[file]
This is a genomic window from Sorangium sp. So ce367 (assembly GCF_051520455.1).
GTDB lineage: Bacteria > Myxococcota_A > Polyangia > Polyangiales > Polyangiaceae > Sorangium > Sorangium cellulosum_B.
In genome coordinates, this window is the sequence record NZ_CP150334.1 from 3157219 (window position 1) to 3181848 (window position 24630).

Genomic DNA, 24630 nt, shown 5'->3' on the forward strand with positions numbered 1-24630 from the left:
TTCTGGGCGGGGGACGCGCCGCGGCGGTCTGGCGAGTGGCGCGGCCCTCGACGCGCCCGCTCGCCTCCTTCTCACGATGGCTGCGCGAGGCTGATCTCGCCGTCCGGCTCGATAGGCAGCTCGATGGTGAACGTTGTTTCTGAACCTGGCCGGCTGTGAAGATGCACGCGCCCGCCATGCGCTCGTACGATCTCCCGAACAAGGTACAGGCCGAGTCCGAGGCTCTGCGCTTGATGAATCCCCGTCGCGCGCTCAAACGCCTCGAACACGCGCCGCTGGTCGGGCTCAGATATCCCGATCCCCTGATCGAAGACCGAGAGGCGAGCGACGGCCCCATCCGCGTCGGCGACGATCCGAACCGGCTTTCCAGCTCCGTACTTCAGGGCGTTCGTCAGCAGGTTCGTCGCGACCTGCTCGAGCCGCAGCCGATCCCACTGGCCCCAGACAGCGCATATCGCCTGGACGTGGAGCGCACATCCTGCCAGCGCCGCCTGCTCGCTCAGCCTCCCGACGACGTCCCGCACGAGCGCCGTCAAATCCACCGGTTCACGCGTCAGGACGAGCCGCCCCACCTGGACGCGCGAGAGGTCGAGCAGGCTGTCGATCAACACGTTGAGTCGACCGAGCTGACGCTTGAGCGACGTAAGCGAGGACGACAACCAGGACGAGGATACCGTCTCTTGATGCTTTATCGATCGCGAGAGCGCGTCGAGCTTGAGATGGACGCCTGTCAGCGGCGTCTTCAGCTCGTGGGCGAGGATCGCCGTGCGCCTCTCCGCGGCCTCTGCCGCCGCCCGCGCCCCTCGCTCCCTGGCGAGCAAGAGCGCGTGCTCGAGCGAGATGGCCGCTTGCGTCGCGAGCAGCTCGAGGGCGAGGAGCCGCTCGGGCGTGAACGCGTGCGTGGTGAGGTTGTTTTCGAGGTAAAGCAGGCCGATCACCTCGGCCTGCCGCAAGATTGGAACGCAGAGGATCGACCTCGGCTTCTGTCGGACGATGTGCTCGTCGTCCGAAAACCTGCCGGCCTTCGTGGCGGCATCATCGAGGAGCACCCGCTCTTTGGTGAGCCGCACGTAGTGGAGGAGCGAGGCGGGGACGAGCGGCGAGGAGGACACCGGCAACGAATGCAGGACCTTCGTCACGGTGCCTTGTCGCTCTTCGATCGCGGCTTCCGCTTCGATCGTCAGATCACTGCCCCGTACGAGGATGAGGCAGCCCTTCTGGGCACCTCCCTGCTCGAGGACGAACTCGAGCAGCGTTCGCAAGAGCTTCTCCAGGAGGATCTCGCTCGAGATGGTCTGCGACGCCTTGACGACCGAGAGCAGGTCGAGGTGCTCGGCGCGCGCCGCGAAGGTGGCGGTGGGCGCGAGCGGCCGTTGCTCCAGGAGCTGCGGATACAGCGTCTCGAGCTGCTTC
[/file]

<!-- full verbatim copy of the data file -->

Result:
This is a genomic window from Sorangium sp. So ce367 (assembly GCF_051520455.1).
GTDB lineage: Bacteria > Myxococcota_A > Polyangia > Polyangiales > Polyangiaceae > Sorangium > Sorangium cellulosum_B.
In genome coordinates, this window is the sequence record NZ_CP150334.1 from 3157219 (window position 1) to 3181848 (window position 24630).

Genomic DNA, 24630 nt, shown 5'->3' on the forward strand with positions numbered 1-24630 from the left:
TTCTGGGCGGGGGACGCGCCGCGGCGGTCTGGCGAGTGGCGCGGCCCTCGACGCGCCCGCTCGCCTCCTTCTCACGATGGCTGCGCGAGGCTGATCTCGCCGTCCGGCTCGATAGGCAGCTCGATGGTGAACGTTGTTTCTGAACCTGGCCGGCTGTGAAGATGCACGCGCCCGCCATGCGCTCGTACGATCTCCCGAACAAGGTACAGGCCGAGTCCGAGGCTCTGCGCTTGATGAATCCCCGTCGCGCGCTCAAACGCCTCGAACACGCGCCGCTGGTCGGGCTCAGATATCCCGATCCCCTGATCGAAGACCGAGAGGCGAGCGACGGCCCCATCCGCGTCGGCGACGATCCGAACCGGCTTTCCAGCTCCGTACTTCAGGGCGTTCGTCAGCAGGTTCGTCGCGACCTGCTCGAGCCGCAGCCGATCCCACTGGCCCCAGACAGCGCATATCGCCTGGACGTGGAGCGCACATCCTGCCAGCGCCGCCTGCTCGCTCAGCCTCCCGACGACGTCCCGCACGAGCGCCGTCAAATCCACCGGTTCACGCGTCAGGACGAGCCGCCCCACCTGGACGCGCGAGAGGTCGAGCAGGCTGTCGATCAACACGTTGAGTCGACCGAGCTGACGCTTGAGCGACGTAAGCGAGGACGACAACCAGGACGAGGATACCGTCTCTTGATGCTTTATCGATCGCGAGAGCGCGTCGAGCTTGAGATGGACGCCTGTCAGCGGCGTCTTCAGCTCGTGGGCGAGGATCGCCGTGCGCCTCTCCGCGGCCTCTGCCGCCGCCCGCGCCCCTCGCTCCCTGGCGAGCAAGAGCGCGTGCTCGAGCGAGATGGCCGCTTGCGTCGCGAGCAGCTCGAGGGCGAGGAGCCGCTCGGGCGTGAACGCGTGCGTGGTGAGGTTGTTTTCGAGGTAAAGCAGGCCGATCACCTCGGCCTGCCGCAAGATTGGAACGCAGAGGATCGACCTCGGCTTCTGTCGGACGATGTGCTCGTCGTCCGAAAACCTGCCGGCCTTCGTGGCGGCATCATCGAGGAGCACCCGCTCTTTGGTGAGCCGCACGTAGTGGAGGAGCGAGGCGGGGACGAGCGGCGAGGAGGACACCGGCAACGAATGCAGGACCTTCGTCACGGTGCCTTGTCGCTCTTCGATCGCGGCTTCCGCTTCGATCGTCAGATCACTGCCCCGTACGAGGATGAGGCAGCCCTTCTGGGCACCTCCCTGCTCGAGGACGAACTCGAGCAGCGTTCGCAAGAGCTTCTCCAGGAGGATCTCGCTCGAGATGGTCTGCGACGCCTTGACGACCGAGAGCAGGTCGAGGTGCTCGGCGCGCGCCGCGAAGGTGGCGGTGGGCGCGAGCGGCCGTTGCTCCAGGAGCTGCGGATACAGCGTCTCGAGCTGCTTC